The use of infrared (IR) cameras has in recent years gained interest as a non-destructive testing (NDT) technique in a number of different research fields. All objects with a temperature above absolute zero emits IR radiation, and the amount of radiation increases with temperature. Infrared thermography is a non-contact technique with high speed which allows inspection of large areas in a relatively short time. In the present work different aspects of IR thermography are described and discussed. Further, corrosion panels with defects, i.e. blisters and filiform corrosion, have been investigated with pulsed thermography. The area of the blisters and filaments, measured with pulsed thermography, have been evaluated, the result obtained have been compared with results from surface profile measurements of the same area. The differences between the results and the limitations of the pulsed thermography are discussed. © 2010 WILEY-VCH Verlag GmbH & Co. KGaA, Weinheim.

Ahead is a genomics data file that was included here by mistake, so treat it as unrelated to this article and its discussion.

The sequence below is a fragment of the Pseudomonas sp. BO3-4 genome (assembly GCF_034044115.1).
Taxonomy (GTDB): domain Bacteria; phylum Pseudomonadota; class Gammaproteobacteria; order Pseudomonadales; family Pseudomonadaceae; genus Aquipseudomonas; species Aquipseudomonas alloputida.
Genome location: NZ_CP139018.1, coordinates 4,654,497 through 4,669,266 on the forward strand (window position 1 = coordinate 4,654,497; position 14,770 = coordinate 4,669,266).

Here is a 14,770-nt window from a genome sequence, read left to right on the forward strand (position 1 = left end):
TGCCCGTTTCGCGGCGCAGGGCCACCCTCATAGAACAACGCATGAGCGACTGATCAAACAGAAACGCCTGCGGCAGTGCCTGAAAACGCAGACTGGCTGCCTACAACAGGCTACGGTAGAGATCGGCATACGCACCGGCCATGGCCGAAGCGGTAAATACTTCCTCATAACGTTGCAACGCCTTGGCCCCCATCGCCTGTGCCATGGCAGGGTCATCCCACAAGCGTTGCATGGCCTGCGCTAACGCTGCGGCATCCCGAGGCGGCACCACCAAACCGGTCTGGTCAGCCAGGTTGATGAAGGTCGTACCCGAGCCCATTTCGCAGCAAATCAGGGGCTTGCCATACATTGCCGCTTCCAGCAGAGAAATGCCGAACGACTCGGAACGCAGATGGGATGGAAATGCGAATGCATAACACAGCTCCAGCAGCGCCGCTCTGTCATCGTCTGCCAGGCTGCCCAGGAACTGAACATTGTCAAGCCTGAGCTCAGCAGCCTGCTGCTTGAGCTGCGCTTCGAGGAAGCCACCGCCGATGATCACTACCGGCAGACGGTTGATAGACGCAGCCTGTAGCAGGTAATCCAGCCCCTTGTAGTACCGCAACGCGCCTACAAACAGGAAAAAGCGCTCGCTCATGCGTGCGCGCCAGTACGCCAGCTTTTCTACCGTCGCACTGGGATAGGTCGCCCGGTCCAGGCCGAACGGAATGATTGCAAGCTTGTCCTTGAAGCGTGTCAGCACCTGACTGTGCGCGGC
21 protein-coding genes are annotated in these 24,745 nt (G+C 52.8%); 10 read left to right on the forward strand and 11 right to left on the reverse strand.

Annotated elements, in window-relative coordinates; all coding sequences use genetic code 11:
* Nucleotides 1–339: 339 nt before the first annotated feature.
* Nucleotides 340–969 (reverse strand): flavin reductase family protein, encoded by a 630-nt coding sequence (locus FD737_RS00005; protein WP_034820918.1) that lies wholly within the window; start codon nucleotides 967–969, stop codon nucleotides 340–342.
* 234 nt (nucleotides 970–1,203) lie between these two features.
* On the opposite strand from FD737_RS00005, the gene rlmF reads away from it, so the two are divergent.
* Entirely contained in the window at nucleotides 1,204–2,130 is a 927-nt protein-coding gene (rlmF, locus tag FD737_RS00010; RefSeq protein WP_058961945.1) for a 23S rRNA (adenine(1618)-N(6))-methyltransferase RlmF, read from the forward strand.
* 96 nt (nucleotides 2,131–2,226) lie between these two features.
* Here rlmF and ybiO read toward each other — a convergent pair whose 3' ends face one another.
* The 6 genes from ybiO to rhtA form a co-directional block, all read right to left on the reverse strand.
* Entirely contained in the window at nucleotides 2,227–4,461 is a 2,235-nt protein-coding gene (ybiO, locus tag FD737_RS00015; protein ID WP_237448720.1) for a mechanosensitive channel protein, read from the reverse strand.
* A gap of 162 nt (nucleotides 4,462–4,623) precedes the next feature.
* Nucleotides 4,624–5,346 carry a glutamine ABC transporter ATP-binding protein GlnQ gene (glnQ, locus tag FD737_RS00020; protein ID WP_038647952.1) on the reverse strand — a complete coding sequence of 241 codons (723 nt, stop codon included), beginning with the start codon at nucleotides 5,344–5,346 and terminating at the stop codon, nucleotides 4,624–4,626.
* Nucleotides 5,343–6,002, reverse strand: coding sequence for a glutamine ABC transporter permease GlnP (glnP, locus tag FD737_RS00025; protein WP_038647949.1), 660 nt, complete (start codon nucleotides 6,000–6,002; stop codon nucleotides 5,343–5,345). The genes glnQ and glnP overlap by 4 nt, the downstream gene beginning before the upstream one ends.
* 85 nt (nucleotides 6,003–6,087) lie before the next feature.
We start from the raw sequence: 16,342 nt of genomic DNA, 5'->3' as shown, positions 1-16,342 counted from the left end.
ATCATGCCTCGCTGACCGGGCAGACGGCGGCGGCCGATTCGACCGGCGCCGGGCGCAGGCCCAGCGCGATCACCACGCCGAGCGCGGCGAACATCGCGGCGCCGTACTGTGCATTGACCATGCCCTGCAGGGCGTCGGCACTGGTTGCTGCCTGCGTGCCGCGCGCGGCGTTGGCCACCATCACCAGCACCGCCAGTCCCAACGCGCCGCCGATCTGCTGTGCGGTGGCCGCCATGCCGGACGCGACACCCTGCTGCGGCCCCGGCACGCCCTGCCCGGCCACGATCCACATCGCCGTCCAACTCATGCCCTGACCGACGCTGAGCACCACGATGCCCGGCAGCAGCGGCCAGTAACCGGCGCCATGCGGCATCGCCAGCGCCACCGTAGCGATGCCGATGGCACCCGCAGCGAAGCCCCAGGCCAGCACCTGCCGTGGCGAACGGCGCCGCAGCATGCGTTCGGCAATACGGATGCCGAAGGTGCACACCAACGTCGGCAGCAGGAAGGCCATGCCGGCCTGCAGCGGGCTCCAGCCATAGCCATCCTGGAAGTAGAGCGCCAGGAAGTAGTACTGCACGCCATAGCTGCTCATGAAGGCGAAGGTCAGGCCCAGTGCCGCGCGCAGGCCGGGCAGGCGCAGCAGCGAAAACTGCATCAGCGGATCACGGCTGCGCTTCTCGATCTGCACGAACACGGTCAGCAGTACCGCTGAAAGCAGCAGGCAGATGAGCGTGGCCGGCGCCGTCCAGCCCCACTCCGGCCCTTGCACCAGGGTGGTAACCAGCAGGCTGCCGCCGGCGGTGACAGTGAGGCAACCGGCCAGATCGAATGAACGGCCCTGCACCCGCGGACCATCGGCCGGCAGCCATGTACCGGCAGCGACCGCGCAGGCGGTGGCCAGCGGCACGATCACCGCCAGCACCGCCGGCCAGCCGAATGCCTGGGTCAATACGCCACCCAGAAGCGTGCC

• 5.
    Lindell, David
    et al.
    RISE - Research Institutes of Sweden, Materials and Production, KIMAB.
    Pettersson, Rachel
    Jernkontoret, Sweden.
    Crystallographic effects in corrosion of austenitic stainless steel 316L2015In: Materials and corrosion - Werkstoffe und Korrosion, ISSN 0947-5117, E-ISSN 1521-4176, Vol. 66, no 8, p. 727-732Article in journal (Refereed)
    Abstract [en]

    Electron backscatter diffraction and confocal laser microscopy have been used to quantify the degree of crystallographic anisotropy during corrosion of AISI 316L in two test solutions. Corrosion in 30 vol% H2SO4 sulphuric acid shows pronounced crystallographic anisotropy in which the corrosion rate increases in the order {111} < {110} â‰2; {100}. The ratio between the slowest corroding {111} and the fasting corroding {100} surfaces is about 3. Pitting corrosion in a solution of FeCl3 and AlCl3 in ethanol/glycerol agrees with other reported observations that high-atomic density surfaces {111} and {100} are less prone to pit nucleation, however the effect was relative small.